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Another type of system of linear equations is an inconsistent system , which is one in which the equations represent two parallel lines. The lines have the same slope and different y- intercepts. There are no points common to both lines; hence, there is no solution to the system.
There are three types of systems of linear equations in two variables, and three types of solutions.
[link] compares graphical representations of each type of system.
Given a system of linear equations and an ordered pair, determine whether the ordered pair is a solution.
Determine whether the ordered pair $\text{\hspace{0.17em}}\left(5,1\right)\text{\hspace{0.17em}}$ is a solution to the given system of equations.
Substitute the ordered pair $\text{\hspace{0.17em}}\left(5,1\right)\text{\hspace{0.17em}}$ into both equations.
The ordered pair $\text{\hspace{0.17em}}\left(5,1\right)\text{\hspace{0.17em}}$ satisfies both equations, so it is the solution to the system.
Determine whether the ordered pair $\text{\hspace{0.17em}}\left(8,5\right)\text{\hspace{0.17em}}$ is a solution to the following system.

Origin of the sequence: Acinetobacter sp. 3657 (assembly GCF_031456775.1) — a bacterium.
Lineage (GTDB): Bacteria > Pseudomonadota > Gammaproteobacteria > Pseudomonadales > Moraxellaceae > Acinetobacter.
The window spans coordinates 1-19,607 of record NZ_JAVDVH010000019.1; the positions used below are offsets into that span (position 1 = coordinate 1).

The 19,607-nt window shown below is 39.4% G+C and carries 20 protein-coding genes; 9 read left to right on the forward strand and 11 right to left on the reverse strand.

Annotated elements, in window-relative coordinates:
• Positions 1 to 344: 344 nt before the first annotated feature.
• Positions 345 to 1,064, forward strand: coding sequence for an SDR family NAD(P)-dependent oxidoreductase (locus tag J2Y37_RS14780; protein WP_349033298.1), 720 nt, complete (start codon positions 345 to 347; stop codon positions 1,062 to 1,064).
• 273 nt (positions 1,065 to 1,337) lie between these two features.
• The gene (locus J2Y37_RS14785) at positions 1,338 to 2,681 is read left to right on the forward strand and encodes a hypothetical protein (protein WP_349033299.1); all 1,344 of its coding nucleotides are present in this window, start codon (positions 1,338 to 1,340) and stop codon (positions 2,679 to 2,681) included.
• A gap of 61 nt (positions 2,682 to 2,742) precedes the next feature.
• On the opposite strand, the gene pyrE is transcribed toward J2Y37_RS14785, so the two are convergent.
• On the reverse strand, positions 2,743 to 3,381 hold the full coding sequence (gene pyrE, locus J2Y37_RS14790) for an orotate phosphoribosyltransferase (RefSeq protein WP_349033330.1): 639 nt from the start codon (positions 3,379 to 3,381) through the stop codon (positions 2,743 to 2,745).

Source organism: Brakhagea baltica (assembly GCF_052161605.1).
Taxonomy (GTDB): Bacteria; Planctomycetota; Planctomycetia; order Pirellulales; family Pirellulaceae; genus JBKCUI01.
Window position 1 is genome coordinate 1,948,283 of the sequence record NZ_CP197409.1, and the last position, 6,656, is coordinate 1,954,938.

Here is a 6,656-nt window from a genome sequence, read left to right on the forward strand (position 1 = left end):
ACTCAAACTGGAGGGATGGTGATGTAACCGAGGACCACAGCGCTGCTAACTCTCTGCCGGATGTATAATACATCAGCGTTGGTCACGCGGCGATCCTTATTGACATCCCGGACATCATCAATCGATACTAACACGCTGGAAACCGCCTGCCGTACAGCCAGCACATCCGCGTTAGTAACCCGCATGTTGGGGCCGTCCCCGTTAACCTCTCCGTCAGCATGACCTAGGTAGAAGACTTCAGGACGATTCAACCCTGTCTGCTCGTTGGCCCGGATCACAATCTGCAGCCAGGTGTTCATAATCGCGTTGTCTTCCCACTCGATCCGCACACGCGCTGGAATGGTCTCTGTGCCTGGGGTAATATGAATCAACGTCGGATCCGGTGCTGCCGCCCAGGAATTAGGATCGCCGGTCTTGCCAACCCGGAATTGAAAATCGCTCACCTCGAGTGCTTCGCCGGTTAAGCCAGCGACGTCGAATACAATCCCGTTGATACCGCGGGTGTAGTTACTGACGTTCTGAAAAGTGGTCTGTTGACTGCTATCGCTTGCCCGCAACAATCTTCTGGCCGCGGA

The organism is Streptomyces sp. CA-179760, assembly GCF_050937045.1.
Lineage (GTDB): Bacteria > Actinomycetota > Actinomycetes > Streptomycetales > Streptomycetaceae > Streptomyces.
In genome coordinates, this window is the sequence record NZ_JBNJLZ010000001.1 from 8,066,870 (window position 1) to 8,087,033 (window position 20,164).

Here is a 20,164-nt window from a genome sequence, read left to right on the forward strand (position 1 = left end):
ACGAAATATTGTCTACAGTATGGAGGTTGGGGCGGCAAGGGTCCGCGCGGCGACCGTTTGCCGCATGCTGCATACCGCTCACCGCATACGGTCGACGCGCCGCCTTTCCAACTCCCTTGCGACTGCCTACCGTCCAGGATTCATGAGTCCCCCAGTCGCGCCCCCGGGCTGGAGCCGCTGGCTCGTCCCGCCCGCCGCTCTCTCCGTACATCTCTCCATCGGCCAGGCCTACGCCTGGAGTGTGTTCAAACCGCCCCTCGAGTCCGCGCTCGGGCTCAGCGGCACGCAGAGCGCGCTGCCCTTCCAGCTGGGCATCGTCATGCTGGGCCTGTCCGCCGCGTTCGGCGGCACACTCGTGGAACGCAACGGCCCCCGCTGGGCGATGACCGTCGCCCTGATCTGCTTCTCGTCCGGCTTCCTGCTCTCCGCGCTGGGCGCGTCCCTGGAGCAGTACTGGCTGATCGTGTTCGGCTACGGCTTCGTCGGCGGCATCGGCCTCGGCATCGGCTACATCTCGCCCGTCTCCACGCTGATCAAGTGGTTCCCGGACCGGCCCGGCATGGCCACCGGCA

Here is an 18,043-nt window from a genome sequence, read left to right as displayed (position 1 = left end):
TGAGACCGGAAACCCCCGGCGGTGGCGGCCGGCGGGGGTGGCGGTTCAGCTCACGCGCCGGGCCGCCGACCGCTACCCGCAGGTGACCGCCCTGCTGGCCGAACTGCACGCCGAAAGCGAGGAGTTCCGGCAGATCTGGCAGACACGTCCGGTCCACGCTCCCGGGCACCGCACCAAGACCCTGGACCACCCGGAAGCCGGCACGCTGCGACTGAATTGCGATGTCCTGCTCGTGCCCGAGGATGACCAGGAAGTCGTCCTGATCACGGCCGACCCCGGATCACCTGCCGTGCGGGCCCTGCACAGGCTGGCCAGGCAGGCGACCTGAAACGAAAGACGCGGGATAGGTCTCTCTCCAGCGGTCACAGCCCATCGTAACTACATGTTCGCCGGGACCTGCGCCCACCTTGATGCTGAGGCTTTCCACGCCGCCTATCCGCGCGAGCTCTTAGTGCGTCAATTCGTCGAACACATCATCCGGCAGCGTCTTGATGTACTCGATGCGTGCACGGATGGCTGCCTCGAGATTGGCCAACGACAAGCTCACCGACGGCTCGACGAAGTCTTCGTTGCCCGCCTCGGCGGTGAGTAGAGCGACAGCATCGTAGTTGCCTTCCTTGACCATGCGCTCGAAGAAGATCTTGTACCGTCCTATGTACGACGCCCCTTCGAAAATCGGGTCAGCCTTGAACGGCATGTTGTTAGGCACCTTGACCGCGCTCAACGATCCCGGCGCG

Not a solution.
There are multiple methods of solving systems of linear equations. For a system of linear equations in two variables, we can determine both the type of system and the solution by graphing the system of equations on the same set of axes.
Solve the following system of equations by graphing. Identify the type of system.
Solve the first equation for $\text{\hspace{0.17em}}y.$
Solve the second equation for $\text{\hspace{0.17em}}y.$
Graph both equations on the same set of axes as in [link] .
The lines appear to intersect at the point $\text{\hspace{0.17em}}\left(\mathrm{-3,}\mathrm{-2}\right).\text{\hspace{0.17em}}$ We can check to make sure that this is the solution to the system by substituting the ordered pair into both equations.
The solution to the system is the ordered pair $\text{\hspace{0.17em}}\left(\mathrm{-3,}\mathrm{-2}\right),$ so the system is independent.
Solve the following system of equations by graphing.
The solution to the system is the ordered pair $\text{\hspace{0.17em}}\left(\mathrm{-5},3\right).$
Can graphing be used if the system is inconsistent or dependent?
Yes, in both cases we can still graph the system to determine the type of system and solution. If the two lines are parallel, the system has no solution and is inconsistent. If the two lines are identical, the system has infinite solutions and is a dependent system.
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